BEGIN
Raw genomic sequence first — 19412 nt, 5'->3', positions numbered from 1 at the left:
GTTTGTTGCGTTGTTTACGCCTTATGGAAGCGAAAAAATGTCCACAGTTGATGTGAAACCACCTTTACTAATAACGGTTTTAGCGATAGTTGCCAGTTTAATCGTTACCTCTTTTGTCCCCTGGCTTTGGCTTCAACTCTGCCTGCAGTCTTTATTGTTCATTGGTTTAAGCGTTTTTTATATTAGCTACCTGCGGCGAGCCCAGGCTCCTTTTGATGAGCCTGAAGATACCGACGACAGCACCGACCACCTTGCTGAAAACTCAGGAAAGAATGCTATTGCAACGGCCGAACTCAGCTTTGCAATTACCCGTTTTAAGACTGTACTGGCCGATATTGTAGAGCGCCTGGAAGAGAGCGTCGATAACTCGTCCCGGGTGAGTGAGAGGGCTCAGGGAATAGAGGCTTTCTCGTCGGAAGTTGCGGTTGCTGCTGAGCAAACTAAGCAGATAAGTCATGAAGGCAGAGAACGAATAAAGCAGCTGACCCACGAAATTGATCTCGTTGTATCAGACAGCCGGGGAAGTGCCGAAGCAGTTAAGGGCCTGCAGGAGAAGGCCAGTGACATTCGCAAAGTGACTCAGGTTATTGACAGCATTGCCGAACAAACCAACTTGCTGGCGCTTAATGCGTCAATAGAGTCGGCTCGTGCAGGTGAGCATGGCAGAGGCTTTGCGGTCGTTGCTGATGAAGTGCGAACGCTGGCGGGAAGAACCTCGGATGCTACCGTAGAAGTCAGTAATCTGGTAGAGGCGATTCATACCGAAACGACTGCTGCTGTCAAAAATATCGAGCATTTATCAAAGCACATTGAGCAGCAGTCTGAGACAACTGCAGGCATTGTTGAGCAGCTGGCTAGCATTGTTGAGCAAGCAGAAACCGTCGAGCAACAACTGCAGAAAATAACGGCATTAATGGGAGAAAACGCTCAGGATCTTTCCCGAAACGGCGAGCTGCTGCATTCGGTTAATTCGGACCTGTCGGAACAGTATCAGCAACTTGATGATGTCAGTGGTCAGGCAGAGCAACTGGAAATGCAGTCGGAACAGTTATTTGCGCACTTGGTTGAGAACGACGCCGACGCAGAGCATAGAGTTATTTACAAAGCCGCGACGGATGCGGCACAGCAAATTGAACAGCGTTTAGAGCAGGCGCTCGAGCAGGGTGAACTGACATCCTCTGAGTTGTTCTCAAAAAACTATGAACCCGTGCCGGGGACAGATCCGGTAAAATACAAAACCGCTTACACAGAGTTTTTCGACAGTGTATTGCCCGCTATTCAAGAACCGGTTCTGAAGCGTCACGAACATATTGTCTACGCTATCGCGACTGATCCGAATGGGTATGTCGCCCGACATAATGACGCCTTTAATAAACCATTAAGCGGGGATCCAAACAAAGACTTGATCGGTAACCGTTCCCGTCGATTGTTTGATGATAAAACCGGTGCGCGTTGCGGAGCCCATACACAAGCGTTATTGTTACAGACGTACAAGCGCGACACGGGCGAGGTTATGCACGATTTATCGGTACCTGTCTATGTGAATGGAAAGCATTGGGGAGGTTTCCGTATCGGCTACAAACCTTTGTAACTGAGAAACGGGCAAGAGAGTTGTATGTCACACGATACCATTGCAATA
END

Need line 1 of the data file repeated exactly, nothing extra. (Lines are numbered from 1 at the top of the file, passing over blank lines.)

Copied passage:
Raw genomic sequence first — 19412 nt, 5'->3', positions numbered from 1 at the left: